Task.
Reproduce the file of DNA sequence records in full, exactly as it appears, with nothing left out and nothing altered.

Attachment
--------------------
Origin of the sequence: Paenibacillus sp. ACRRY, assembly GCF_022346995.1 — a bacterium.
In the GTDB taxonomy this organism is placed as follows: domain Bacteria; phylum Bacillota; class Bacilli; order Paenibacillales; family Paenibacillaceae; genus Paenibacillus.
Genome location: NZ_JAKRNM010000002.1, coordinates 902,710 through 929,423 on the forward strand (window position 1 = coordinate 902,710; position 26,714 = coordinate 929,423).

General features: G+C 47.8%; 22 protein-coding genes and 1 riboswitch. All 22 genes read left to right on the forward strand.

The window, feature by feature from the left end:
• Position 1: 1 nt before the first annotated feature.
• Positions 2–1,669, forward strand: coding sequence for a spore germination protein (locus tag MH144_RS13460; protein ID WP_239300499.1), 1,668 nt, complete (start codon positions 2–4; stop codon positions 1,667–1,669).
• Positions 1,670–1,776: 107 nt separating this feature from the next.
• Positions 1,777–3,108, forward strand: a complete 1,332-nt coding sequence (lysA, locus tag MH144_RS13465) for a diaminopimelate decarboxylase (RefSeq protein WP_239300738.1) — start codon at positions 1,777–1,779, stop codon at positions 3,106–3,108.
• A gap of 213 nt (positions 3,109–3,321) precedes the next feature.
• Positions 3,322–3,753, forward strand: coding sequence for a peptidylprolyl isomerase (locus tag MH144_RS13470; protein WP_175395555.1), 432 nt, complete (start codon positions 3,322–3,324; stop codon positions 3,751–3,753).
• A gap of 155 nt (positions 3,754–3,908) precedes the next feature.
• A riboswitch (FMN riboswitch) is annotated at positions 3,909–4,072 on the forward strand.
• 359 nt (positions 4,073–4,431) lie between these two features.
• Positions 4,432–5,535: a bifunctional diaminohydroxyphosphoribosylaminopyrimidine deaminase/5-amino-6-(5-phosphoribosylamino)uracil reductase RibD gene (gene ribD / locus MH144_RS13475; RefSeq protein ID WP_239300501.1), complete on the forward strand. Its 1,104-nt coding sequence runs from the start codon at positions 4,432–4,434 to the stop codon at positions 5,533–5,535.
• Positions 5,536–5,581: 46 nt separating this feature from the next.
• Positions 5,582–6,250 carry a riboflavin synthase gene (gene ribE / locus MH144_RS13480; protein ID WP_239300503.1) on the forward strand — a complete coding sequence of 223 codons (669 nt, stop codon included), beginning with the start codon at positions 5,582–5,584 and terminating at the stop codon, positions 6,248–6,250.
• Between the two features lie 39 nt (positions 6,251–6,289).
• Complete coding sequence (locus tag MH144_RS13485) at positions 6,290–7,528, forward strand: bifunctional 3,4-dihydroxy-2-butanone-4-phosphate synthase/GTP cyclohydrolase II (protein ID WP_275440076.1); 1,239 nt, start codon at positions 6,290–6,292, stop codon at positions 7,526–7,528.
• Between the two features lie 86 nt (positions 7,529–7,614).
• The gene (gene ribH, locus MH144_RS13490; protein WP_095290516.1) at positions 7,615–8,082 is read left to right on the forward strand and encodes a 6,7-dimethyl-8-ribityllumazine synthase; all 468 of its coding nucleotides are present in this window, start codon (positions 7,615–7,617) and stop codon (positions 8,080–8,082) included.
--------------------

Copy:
Origin of the sequence: Paenibacillus sp. ACRRY, assembly GCF_022346995.1 — a bacterium.
In the GTDB taxonomy this organism is placed as follows: domain Bacteria; phylum Bacillota; class Bacilli; order Paenibacillales; family Paenibacillaceae; genus Paenibacillus.
Genome location: NZ_JAKRNM010000002.1, coordinates 902,710 through 929,423 on the forward strand (window position 1 = coordinate 902,710; position 26,714 = coordinate 929,423).

General features: G+C 47.8%; 22 protein-coding genes and 1 riboswitch. All 22 genes read left to right on the forward strand.

The window, feature by feature from the left end:
• Position 1: 1 nt before the first annotated feature.
• Positions 2–1,669, forward strand: coding sequence for a spore germination protein (locus tag MH144_RS13460; protein ID WP_239300499.1), 1,668 nt, complete (start codon positions 2–4; stop codon positions 1,667–1,669).
• Positions 1,670–1,776: 107 nt separating this feature from the next.
• Positions 1,777–3,108, forward strand: a complete 1,332-nt coding sequence (lysA, locus tag MH144_RS13465) for a diaminopimelate decarboxylase (RefSeq protein WP_239300738.1) — start codon at positions 1,777–1,779, stop codon at positions 3,106–3,108.
• A gap of 213 nt (positions 3,109–3,321) precedes the next feature.
• Positions 3,322–3,753, forward strand: coding sequence for a peptidylprolyl isomerase (locus tag MH144_RS13470; protein WP_175395555.1), 432 nt, complete (start codon positions 3,322–3,324; stop codon positions 3,751–3,753).
• A gap of 155 nt (positions 3,754–3,908) precedes the next feature.
• A riboswitch (FMN riboswitch) is annotated at positions 3,909–4,072 on the forward strand.
• 359 nt (positions 4,073–4,431) lie between these two features.
• Positions 4,432–5,535: a bifunctional diaminohydroxyphosphoribosylaminopyrimidine deaminase/5-amino-6-(5-phosphoribosylamino)uracil reductase RibD gene (gene ribD / locus MH144_RS13475; RefSeq protein ID WP_239300501.1), complete on the forward strand. Its 1,104-nt coding sequence runs from the start codon at positions 4,432–4,434 to the stop codon at positions 5,533–5,535.
• Positions 5,536–5,581: 46 nt separating this feature from the next.
• Positions 5,582–6,250 carry a riboflavin synthase gene (gene ribE / locus MH144_RS13480; protein ID WP_239300503.1) on the forward strand — a complete coding sequence of 223 codons (669 nt, stop codon included), beginning with the start codon at positions 5,582–5,584 and terminating at the stop codon, positions 6,248–6,250.
• Between the two features lie 39 nt (positions 6,251–6,289).
• Complete coding sequence (locus tag MH144_RS13485) at positions 6,290–7,528, forward strand: bifunctional 3,4-dihydroxy-2-butanone-4-phosphate synthase/GTP cyclohydrolase II (protein ID WP_275440076.1); 1,239 nt, start codon at positions 6,290–6,292, stop codon at positions 7,526–7,528.
• Between the two features lie 86 nt (positions 7,529–7,614).
• The gene (gene ribH, locus MH144_RS13490; protein WP_095290516.1) at positions 7,615–8,082 is read left to right on the forward strand and encodes a 6,7-dimethyl-8-ribityllumazine synthase; all 468 of its coding nucleotides are present in this window, start codon (positions 7,615–7,617) and stop codon (positions 8,080–8,082) included.